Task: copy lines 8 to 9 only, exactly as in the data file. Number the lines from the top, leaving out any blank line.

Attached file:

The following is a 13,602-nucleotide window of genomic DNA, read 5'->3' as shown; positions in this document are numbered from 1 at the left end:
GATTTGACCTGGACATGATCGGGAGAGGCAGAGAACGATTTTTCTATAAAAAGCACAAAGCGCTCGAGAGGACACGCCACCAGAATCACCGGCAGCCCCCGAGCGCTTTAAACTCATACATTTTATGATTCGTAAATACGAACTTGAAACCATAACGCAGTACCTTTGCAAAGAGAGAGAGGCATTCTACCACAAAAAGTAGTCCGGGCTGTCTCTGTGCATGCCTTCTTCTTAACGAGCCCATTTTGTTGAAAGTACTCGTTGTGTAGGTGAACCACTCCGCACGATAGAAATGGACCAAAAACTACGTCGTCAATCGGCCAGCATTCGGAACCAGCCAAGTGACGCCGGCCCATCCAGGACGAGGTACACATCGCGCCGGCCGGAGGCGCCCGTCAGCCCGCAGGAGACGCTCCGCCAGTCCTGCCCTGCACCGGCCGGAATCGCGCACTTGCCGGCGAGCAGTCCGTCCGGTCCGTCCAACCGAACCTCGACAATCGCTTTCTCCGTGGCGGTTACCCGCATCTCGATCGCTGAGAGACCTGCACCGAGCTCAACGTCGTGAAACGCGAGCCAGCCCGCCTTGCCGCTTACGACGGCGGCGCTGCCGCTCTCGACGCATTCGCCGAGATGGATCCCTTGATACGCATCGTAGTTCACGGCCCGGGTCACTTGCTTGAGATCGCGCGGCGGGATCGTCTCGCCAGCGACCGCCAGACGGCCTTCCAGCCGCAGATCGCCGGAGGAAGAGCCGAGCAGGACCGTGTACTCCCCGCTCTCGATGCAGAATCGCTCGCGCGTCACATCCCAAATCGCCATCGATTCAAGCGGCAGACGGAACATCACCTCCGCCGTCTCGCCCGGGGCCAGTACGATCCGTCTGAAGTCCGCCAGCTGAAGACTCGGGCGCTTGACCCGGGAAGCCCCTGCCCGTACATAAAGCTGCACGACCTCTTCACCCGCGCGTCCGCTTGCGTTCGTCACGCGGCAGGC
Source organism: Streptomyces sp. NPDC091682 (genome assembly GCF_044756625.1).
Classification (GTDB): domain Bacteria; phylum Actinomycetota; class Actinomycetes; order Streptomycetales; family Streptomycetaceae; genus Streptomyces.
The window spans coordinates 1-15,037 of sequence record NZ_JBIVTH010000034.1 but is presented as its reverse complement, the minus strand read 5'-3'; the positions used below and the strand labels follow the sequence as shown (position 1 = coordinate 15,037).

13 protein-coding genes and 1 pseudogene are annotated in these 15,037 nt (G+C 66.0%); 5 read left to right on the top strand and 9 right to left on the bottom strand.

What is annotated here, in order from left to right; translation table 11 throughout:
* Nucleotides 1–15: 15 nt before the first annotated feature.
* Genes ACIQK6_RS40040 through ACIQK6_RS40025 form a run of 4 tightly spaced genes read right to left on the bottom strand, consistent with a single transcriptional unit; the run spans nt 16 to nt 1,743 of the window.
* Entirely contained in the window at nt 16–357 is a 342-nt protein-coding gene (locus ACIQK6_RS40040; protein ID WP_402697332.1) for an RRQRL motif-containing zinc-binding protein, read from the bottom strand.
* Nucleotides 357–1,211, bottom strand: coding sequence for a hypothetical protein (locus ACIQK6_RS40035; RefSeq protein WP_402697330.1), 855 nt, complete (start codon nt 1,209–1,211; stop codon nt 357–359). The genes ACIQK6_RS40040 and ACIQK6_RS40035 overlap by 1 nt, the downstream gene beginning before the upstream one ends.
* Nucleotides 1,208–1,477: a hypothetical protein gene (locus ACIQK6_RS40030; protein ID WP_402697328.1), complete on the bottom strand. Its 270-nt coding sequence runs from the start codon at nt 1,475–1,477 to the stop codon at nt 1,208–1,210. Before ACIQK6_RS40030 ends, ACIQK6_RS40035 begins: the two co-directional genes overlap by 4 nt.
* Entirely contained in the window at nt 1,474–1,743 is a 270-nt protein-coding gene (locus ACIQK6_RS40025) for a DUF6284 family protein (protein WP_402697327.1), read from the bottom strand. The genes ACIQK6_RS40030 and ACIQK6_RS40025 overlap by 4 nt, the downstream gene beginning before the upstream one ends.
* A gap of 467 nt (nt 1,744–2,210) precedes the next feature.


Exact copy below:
* Nucleotides 1–15: 15 nt before the first annotated feature.
* Genes ACIQK6_RS40040 through ACIQK6_RS40025 form a run of 4 tightly spaced genes read right to left on the bottom strand, consistent with a single transcriptional unit; the run spans nt 16 to nt 1,743 of the window.